From chasing offshore reefies to fishing a wild creek, we all search long and hard for those elusive and untouched places as this is where the best fishing is.
The recent decision by Seqwater to allow paddle craft onto Lake Kurwongbah for fishing has opened up an opportunity for awesome kayak fishing, targeting an almost untouched fish population.
We must first thank the Pine Rivers Fish Management Association for its hard work stocking the lake with bass, yellowbelly, Mary River cod, gar and saratoga since 2008.
Without the efforts of past and present members, some of whom are mates of mine, none of this would be possible. Seqwater has selected Mick Hanfling Park on Torrens Rd as the launch point for all paddle craft.
Because the aquatic cabomba weed is present in the lake all equipment must be washed down before leaving the park and Seqwater has installed a wash-down facility on the foreshore for this purpose.
Washing off your equipment will help prevent the spread of cabomba into other lakes and rivers where the weed is not present. The last thing we want is to have to wash down at every lake in the state, so it is necessary to keep the weed contained and an easy thing to do.
A few other conditions apply that I won’t go through, but they can be found at seqwater.com.au and are worth reading before heading out. Jump on the PRFMA website www.prfma.com.au for more information about the stocking activities in the lake, and if you are keen to help out this is a good place to start.
Now to the fishing.
The lake is built on Sideling Creek with the structure that holds the water to form the lake called Sideling Creek Dam.
The creek bed snakes its way through the sunken valley below and holds good numbers of bass down deep that can be targeted using the same deepwater techniques that work in other dams. A quality sounder will be invaluable to find the fish but a hint to get a head start is to have a good look at Google Earth Historical Imagery.
In my experience, the GPS on Google Earth will get you close enough to find what you are looking for once on the water. The fishing we have done on the lake has been completely unassisted and we’ve basically just been winging it, paddling around and targeting weed edges as well as my old favourite for all dams and species – a point within a bay.
The deep edge directly opposite and towards the wall from the launch park has seen a few 40-fish sessions trolling and casting just about anything in the tackle box along the weed edge and jigging a little deeper off the edge.
Remember these fish have never seen a lure, so everything is new.
What I mean by that is I fished a 15-year-old RMG Poltergeist with not much colour left and caught as many fish as my mate who was using a new to the market Lucky Craft lure.
Both are great lures made more than a decade apart.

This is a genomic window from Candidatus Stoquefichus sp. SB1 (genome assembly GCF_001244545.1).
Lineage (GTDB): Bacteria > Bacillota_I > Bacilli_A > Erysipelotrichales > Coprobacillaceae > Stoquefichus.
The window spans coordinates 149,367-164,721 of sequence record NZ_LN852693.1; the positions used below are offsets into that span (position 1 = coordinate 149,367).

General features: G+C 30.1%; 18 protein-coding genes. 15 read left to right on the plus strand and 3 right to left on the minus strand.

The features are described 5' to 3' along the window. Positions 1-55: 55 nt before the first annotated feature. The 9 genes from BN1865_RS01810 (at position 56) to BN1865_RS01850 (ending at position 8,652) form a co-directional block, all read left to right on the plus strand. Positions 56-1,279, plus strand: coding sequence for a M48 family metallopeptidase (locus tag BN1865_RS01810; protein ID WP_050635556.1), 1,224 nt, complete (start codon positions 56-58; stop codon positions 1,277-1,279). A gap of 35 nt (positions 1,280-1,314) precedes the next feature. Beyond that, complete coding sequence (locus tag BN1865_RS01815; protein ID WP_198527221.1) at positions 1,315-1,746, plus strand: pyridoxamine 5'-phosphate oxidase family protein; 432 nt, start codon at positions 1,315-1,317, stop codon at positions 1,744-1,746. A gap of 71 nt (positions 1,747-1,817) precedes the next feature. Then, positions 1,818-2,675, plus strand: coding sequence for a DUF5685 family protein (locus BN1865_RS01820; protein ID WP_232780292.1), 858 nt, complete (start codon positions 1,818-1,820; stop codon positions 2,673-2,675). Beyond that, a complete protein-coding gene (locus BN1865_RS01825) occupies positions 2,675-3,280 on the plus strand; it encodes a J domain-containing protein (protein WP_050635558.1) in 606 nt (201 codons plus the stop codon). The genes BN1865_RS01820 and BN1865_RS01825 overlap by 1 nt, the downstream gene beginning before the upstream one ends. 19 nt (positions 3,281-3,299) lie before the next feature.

Don’t get caught up in fads and the latest te
chniques when fishing new areas because just about anything will work and the methods that allow lots of time with a lure in the water are the best, such as trolling and jigging metals. The guys who are very good at locating big fish on the ocean usually keep the rig and baits simple as the fish are less wary. I reckon the same can be said of the fish in Lake Kurwongbah at the moment.
We decided to find the fish by trolling around with a couple of lures out the back because we had no electronics on the kayaks. The trouble we had in the first few trips was the fish seemed to be everywhere and at one stage we caught six small bass in a row just trying to relocate to explore a new area and look for bigger fish.
The numbers of bass available when the lake opened were exceptional, and if other lake openings are anything to go by we should get through this summer before they start to wise up and become harder to catch.
This summer will also be the best time to try to crack a saratoga from the lake before they catch on to fishing pressure and become a little harder to trick. Head into the back of the bays in the northern end of the lake if you want to find one. It’s a fair paddle to this area but worth the effort if a toga is the goal. In the heat of summer the toga will surface feed, taking small poppers and other surface lures cast into the lilies and weed beds in the shallow bays holding warm water. With the number of Christmas beetles we have seen this spring, the toga would have to be looking up by now.
Just on dark they will be looking for a Christmas beetle to fall into the lake, so anything small that mimics a beetle on the surface is a good bet. Beetle spins and small spinnerbaits rigged with little paddle-tail soft plastic stingers are dynamite on toga.
Fished high in the water column and retrieved at a brisk, consistent pace, they will be a great way to chase the toga around the back of the dam. As usual with toga fishing, make sure your hooks are super sharp because they have a very bony mouth and hook penetration is quite difficult to achieve with anything less than brand-new hooks.
I generally use new chemically sharpened hooks to chase toga and then after a few trips swap them over to another lure to be used for something less bony. I will then put new hooks on the toga lure, which makes a bit of dif-ference to holding onto them I think.
Kayak fishos have an exceptional opportunity this summer to make the most of targeting these untouched fish. Please abide by the rules and regulations Seqwater has laid out so we can all use this great resource into the future. If you have any questions, you can contact me through the Bush ‘n Beach fisho forum and Facebook.
I look forward to talking to you again very soon.
JASON ‘BIRDY’ BIRD
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